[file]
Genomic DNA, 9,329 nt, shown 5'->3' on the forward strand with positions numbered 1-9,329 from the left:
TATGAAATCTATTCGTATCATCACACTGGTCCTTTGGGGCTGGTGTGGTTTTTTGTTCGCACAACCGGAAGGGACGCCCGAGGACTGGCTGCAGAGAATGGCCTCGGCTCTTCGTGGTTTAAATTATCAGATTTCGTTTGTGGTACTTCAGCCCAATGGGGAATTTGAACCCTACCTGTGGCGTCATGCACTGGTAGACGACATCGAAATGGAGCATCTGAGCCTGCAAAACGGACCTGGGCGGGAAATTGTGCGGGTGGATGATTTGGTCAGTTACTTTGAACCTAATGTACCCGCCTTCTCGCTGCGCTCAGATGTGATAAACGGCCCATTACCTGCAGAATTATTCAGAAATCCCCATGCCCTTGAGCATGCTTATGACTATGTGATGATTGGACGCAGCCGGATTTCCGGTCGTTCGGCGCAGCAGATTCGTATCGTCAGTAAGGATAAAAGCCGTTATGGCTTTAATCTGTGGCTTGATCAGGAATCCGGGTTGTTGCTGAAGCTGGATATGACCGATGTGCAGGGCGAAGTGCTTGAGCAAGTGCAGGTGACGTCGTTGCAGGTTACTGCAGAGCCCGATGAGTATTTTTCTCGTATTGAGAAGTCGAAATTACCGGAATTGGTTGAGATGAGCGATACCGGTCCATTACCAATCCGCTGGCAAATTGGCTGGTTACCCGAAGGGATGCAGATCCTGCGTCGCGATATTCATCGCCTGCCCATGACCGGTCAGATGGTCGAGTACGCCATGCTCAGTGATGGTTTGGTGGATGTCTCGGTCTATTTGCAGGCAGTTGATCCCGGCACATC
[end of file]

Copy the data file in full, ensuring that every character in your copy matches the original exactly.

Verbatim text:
Genomic DNA, 9,329 nt, shown 5'->3' on the forward strand with positions numbered 1-9,329 from the left:
TATGAAATCTATTCGTATCATCACACTGGTCCTTTGGGGCTGGTGTGGTTTTTTGTTCGCACAACCGGAAGGGACGCCCGAGGACTGGCTGCAGAGAATGGCCTCGGCTCTTCGTGGTTTAAATTATCAGATTTCGTTTGTGGTACTTCAGCCCAATGGGGAATTTGAACCCTACCTGTGGCGTCATGCACTGGTAGACGACATCGAAATGGAGCATCTGAGCCTGCAAAACGGACCTGGGCGGGAAATTGTGCGGGTGGATGATTTGGTCAGTTACTTTGAACCTAATGTACCCGCCTTCTCGCTGCGCTCAGATGTGATAAACGGCCCATTACCTGCAGAATTATTCAGAAATCCCCATGCCCTTGAGCATGCTTATGACTATGTGATGATTGGACGCAGCCGGATTTCCGGTCGTTCGGCGCAGCAGATTCGTATCGTCAGTAAGGATAAAAGCCGTTATGGCTTTAATCTGTGGCTTGATCAGGAATCCGGGTTGTTGCTGAAGCTGGATATGACCGATGTGCAGGGCGAAGTGCTTGAGCAAGTGCAGGTGACGTCGTTGCAGGTTACTGCAGAGCCCGATGAGTATTTTTCTCGTATTGAGAAGTCGAAATTACCGGAATTGGTTGAGATGAGCGATACCGGTCCATTACCAATCCGCTGGCAAATTGGCTGGTTACCCGAAGGGATGCAGATCCTGCGTCGCGATATTCATCGCCTGCCCATGACCGGTCAGATGGTCGAGTACGCCATGCTCAGTGATGGTTTGGTGGATGTCTCGGTCTATTTGCAGGCAGTTGATCCCGGCACATC